The visa run to Burma went smoothly. Caught an air-conditioned bus to Chiang Rai. Spent the night there and took a connecting bus to the Thai border town of Mae Sai. Both towns looks fairly similar to Chiang Mai, just smaller, so I didn’t bother to take any photos. The bus ride there and back, however was quite beautiful. It went through the lush jungle mountains, past streams and rice paddies and small towns. The border crossing on the Burmese side was so lax that S. and I accidentally walked into the town without getting our passports checked or paying any money. The checkpoint looked like more than a bathroom building, and inside was one man dressed in fatigues sitting at one desk and a college age girl in civilian clothes sitting at an identical desk next to him. They could be the subject of a short story. The man in fatigues actually asked me if I wanted to go to Burma. “Well duh,” I thought until I realized that a lot of people, including myself, actually just turn right around and go back to Thailand to renew their visa. But his tone seemed confused more than anything. And its jarring to see a confused man in military fatigues.
It was a direct 4.5 hour bus ride back into town. The bus barreled down the winding mountain roads. I was the only passenger that bothered to put on a seatbelt.
A FEW PHOTOS:
A view of the jungle out the window. It is hard to get any sense of scale.
On the other side of the mountains were miles of rural farmland.
The earth was the color of an intense yam, sometimes becoming beet color. It looked even more vibrant next to the lush green plants.
The guesthouse toilet in Chiang Rai. The owner of the guesthouse was hilarious. Many funny conversations. His name translated to “remember” for he was born on the day the fifth King died.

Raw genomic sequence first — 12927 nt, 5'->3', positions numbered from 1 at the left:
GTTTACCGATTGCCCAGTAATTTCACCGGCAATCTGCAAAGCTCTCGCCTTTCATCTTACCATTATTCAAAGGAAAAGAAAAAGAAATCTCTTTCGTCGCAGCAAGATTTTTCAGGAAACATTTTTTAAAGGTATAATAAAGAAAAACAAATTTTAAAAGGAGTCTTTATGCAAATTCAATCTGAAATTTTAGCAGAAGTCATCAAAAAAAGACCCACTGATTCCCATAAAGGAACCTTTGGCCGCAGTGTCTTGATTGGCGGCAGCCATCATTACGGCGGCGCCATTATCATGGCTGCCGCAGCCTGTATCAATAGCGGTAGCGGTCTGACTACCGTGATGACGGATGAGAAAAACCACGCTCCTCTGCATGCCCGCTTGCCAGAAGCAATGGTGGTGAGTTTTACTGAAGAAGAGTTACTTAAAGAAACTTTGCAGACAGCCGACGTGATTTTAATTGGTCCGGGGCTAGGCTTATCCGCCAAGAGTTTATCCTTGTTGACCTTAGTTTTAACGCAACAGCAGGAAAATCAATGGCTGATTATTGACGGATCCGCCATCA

Last night I went alone to a bar expecting to sit alone and ultimately go home early. But thanks in part to the inviting atmosphere of Thailand, that apprehension was never realized. I became almost immediately enmeshed in a super group that was in turn enmeshing three smaller groups of people. The table was like one of those world peace posters with the people holdings hands around the earth: people from Thailand, Australians, Israelis, Irish, one awesome Japanese girl, and one American (me). All we needed to complete the circle were some Africans and Mexicans, but both are rarer in Thailand than a hipster doofus in Walmart.
I had noticed a Thai girl that I think was a whore on the brink of murdering her companion. There was pure evil in her eyes; I’ve never seen anything like it. I knew the evening was wearing down when the Thai lawyer/police officer(?), who had befriended me with a big smile and many disarming toasts, introduced me to his two female friends that were sitting very coyly and detached from everyone else. They didn’t speak English, so I tried having a conversation in Thai. But I didn’t know the word for escort.
I found the whole evening very easy and comfortable, the start of what I hope is another handful of friends.